d’Arenberg produces quite a few different wines in the McLaren Vale region in the South Australia, of course with Shiraz being a star grape. Five different wines were presented at the tasting. First, Lightly Oaked Chardonnay – it is actually very nice and simple, with clear fruit and light oak expression. Then comes The Stump Jump 2008, which is also should be known at GSM. GSM stands for Grenache, Shiraz and Mourvèdre, and it is a blend modeled after wines from Southern Rhone. It is also interesting to note that Friday, September 24th was the First International Grenache Day which was proudly stressed by Chester holding up the bottle of GSM. Stump Jump is a very nice and approachable wine with great and powerful fruit expression. The next wine was classic The Footbolt Shiraz 2007 (Footbolt actually was the name of the horse), nicely showing spicy bouquet of MacLaren Vale’s shiraz (need my rack of lamb wit that one). And then the flagship Dead Arm Shiraz 2006 – great wine which will need another 15-20 years to be enjoyed fully, very earthy and dense, drinkable now, but boy, will it evolve! In case anyone wonders, the Dead Arm has nothing to do with human body parts – the name is related to the grapevine disease, which can kill part of the plant, producing “dead arm”, or a “dead branch” – in this case the grapes on the surviving part have very high flavor concentration.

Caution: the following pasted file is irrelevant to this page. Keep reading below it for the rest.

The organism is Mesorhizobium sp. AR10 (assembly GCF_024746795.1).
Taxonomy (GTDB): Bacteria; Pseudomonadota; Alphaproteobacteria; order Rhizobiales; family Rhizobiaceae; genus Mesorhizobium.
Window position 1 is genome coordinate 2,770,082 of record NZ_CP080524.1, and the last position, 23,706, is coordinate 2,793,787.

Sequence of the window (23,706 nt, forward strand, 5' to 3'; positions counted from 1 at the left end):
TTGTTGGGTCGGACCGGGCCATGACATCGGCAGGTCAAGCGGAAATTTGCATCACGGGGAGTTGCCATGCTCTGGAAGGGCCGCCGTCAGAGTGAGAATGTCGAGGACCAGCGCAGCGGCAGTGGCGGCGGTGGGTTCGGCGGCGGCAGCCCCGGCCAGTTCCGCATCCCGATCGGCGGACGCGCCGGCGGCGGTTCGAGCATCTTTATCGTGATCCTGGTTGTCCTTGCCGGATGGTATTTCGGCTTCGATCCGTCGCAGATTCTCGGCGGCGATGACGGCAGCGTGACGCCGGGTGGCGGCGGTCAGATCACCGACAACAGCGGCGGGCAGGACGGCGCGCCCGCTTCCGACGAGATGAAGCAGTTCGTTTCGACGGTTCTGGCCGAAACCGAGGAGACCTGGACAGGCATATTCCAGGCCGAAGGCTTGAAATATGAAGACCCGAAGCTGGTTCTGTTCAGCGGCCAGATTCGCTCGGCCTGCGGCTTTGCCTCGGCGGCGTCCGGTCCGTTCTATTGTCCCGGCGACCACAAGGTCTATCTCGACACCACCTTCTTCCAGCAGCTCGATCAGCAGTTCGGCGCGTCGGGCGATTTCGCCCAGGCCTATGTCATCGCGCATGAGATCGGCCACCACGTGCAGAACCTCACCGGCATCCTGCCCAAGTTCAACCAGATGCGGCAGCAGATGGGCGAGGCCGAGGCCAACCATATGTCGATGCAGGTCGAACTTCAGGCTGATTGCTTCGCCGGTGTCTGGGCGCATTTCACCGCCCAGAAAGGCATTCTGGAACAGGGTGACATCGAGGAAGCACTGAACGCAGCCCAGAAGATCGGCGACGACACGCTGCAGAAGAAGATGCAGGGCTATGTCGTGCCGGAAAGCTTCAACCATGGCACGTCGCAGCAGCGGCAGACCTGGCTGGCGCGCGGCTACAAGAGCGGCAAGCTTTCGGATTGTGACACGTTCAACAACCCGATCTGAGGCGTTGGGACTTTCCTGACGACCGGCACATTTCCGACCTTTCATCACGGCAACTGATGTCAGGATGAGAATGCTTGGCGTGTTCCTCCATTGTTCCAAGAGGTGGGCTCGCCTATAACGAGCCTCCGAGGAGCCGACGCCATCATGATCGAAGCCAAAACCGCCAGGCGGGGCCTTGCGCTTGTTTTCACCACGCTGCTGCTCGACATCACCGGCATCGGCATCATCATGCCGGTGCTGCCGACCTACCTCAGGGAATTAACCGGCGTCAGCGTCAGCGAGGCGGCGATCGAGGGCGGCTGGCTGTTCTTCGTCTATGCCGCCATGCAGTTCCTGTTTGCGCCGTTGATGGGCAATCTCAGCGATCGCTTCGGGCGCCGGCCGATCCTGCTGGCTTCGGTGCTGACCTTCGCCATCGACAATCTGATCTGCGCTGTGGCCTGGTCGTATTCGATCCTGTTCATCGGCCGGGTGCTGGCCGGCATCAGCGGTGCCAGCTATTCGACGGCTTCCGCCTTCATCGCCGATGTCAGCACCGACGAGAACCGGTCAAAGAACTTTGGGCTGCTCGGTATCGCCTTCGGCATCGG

And  last wine presented was Sticky Chardonnay – beautiful desert wine, made from Chardonnay grapes, exhibiting honey and white peaches notes, all with nice minerals, acidity and green apple bite. At $9.99, the wine of such quality is a pure steal. All in all, it was a pleasure meetings Chester d’Arenberg Osborn, learning from him and experiencing his wines.

To complete the story, I would like to include a picture of the great folks from Stew Leonard’s Wines, including Stew Leonard Jr. himself:

Going back to where we started – it is not difficult to learn about wines today – all you have to do is make an effort. As one of my teachers was saying, when the student is ready, the teacher will come…